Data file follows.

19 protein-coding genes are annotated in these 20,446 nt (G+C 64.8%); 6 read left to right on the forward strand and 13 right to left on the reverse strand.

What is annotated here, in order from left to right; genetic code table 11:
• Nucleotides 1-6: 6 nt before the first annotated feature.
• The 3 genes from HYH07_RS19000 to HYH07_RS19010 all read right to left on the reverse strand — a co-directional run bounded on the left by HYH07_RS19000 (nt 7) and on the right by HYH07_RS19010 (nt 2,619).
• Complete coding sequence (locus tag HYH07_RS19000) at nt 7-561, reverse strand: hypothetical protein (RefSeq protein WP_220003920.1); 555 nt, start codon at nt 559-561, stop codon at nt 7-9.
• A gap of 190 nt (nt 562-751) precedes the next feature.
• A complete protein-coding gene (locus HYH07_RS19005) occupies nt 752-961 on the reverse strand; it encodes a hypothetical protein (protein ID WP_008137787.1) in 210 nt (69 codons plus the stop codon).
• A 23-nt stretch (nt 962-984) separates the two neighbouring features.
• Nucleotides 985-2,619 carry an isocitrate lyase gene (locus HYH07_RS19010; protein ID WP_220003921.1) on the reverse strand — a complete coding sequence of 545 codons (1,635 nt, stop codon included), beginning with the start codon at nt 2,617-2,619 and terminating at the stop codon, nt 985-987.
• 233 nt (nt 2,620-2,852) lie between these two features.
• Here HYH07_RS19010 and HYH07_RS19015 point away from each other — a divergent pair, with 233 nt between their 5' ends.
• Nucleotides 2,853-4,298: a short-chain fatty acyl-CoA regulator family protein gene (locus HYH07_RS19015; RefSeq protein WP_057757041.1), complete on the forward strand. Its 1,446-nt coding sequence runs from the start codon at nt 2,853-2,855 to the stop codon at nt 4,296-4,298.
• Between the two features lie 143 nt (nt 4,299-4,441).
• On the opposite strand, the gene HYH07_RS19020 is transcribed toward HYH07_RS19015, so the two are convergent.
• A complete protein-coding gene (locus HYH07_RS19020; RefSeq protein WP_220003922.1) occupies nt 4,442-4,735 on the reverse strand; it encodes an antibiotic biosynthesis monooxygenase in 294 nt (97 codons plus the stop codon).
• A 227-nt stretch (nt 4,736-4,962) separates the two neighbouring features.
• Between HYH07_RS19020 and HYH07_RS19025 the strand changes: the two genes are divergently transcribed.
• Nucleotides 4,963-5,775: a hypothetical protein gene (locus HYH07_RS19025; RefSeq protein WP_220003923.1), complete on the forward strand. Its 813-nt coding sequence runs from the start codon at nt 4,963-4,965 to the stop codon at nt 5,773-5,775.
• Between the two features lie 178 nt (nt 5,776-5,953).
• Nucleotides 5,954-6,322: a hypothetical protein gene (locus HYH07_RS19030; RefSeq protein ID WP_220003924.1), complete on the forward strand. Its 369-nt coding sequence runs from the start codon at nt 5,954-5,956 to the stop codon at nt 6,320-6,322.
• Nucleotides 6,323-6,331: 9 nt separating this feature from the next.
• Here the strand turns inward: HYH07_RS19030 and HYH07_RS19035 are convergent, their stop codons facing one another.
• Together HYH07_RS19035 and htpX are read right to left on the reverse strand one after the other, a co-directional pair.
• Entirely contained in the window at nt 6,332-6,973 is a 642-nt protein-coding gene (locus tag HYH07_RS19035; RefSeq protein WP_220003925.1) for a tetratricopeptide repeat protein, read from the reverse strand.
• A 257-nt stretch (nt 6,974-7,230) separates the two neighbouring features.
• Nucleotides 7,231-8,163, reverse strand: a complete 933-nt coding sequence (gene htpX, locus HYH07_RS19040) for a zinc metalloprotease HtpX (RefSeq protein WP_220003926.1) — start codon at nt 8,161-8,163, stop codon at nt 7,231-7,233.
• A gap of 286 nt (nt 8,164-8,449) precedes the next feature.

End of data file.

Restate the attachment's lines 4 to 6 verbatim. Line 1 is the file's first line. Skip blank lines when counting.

• The 3 genes from HYH07_RS19000 to HYH07_RS19010 all read right to left on the reverse strand — a co-directional run bounded on the left by HYH07_RS19000 (nt 7) and on the right by HYH07_RS19010 (nt 2,619).
• Complete coding sequence (locus tag HYH07_RS19000) at nt 7-561, reverse strand: hypothetical protein (RefSeq protein WP_220003920.1); 555 nt, start codon at nt 559-561, stop codon at nt 7-9.
• A gap of 190 nt (nt 562-751) precedes the next feature.